127 Hours and the Vision Quest

More than because of mere gore, director/writer Danny Boyle’s 127 Hours starring James Franco has people passing out in theatres because of the psychological vertigo it causes.  The film follows the astounding true story of Aron Ralston who becomes trapped, literally, between a rock and a hard place (which happens to be the understated title of Ralston’s own book detailing his ordeal) and has to hack his own arm off in order to survive.  In an interview, Ralston explained that as he was chipping away at the huge boulder that came to pin his wrist to a rock wall, the knife accidentally slipped into his thumb.  The blade, he said, sunk in as if his hand were warm butter.  Even more disturbing, his hand began to hiss as it decompressed since, after nearly five days of it being without circulation, it was now decomposing.  127 Hours is one of those few films that doesn’t set out to be terrifying but nonetheless manages to create a real vertigo as we imagine being alienated from our own body (suddenly we can’t feel or control it, only see it) and then having to amputate a part of it with a crude tool.

The major, and unexpected, subtext that provides an overarching levity to this otherwise heavy story is the Native American vision quest.  Although there are no blunt tip-offs, Ralston’s ordeal follows a typical quest’s narrative closely.  For a quest, one (usually coming of age) goes into the wilderness alone for a number of days where exertion and physical duress (hunger, thirst, lack of sleep, fatigue) attunes him to the natural world and the spirit world.  Ideally, he meets his guardian animal (or his “power animal”) that watches over him and plays a role in imparting wisdom and life direction.  Hallucinations are also common in vision quests.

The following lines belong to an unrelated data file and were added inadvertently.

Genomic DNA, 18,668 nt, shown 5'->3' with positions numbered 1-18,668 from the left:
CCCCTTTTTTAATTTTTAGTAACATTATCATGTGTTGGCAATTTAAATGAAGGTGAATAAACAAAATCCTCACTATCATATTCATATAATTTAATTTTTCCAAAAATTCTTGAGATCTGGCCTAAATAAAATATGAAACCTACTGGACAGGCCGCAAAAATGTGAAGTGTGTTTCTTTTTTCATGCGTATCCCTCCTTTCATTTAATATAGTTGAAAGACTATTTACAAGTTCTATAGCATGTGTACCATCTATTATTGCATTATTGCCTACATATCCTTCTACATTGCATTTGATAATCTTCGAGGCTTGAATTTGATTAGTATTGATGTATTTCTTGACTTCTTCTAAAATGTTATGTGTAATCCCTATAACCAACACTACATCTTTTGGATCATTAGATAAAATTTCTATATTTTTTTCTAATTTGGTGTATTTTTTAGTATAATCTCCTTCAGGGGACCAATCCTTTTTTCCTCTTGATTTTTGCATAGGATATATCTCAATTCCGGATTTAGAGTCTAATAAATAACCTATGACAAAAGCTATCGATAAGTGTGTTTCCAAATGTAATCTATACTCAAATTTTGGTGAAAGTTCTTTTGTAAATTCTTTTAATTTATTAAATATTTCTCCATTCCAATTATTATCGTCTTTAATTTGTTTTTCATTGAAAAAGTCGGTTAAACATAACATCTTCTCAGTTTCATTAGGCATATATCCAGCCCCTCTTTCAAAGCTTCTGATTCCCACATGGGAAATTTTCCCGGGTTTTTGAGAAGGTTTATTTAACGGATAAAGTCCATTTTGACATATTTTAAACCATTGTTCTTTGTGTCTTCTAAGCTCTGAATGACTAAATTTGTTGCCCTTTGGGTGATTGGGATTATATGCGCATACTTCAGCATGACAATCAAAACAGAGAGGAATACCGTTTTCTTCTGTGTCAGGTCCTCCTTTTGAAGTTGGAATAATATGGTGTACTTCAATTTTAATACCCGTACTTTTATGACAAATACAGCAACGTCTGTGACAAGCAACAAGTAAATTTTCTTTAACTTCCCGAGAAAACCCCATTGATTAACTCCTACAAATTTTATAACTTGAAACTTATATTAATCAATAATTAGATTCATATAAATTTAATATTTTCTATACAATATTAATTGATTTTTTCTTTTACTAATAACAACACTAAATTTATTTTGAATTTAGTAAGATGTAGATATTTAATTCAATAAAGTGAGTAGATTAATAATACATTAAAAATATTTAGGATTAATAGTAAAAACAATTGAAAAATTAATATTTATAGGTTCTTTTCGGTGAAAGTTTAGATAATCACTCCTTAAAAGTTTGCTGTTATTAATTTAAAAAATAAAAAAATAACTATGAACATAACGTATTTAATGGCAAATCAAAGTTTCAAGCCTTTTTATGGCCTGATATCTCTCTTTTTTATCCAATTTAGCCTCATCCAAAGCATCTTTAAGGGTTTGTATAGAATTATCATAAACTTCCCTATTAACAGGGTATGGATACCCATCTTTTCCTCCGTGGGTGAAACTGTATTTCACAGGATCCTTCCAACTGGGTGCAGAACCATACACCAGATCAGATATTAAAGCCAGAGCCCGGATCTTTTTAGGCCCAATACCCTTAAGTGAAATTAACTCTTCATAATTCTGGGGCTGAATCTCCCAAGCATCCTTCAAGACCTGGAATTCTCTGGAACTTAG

Ralston undergoes all of this.  His appreciation of sunlight (entering the crevice at 9:30am for 15 minutes) wells him up just as he is awed by the raven that slides through the morning sky (before the sun enters) and which seems to be a part of a greater intelligence or, even, a greater spirit (or the brilliance of evolution, if you like).  As his health deteriorates, he hallucinates with increasing intensity, finally having a vision of himself playing with a future son.  Fuelled by this vision, he sets to breaking his bones.

It seems the raven oversees the boulder that falls to crush Ralston’s arrogance and pride, which we are acquainted with through flashbacks, and there is no more suitable object than a boulder to lay bear one’s weakness and frailty.  Ralston realizes this is the meaning of the boulder.  It was waiting for him for millennia –

and the rest of us just hope that if the Universe has lessons, they come in gentler packages.


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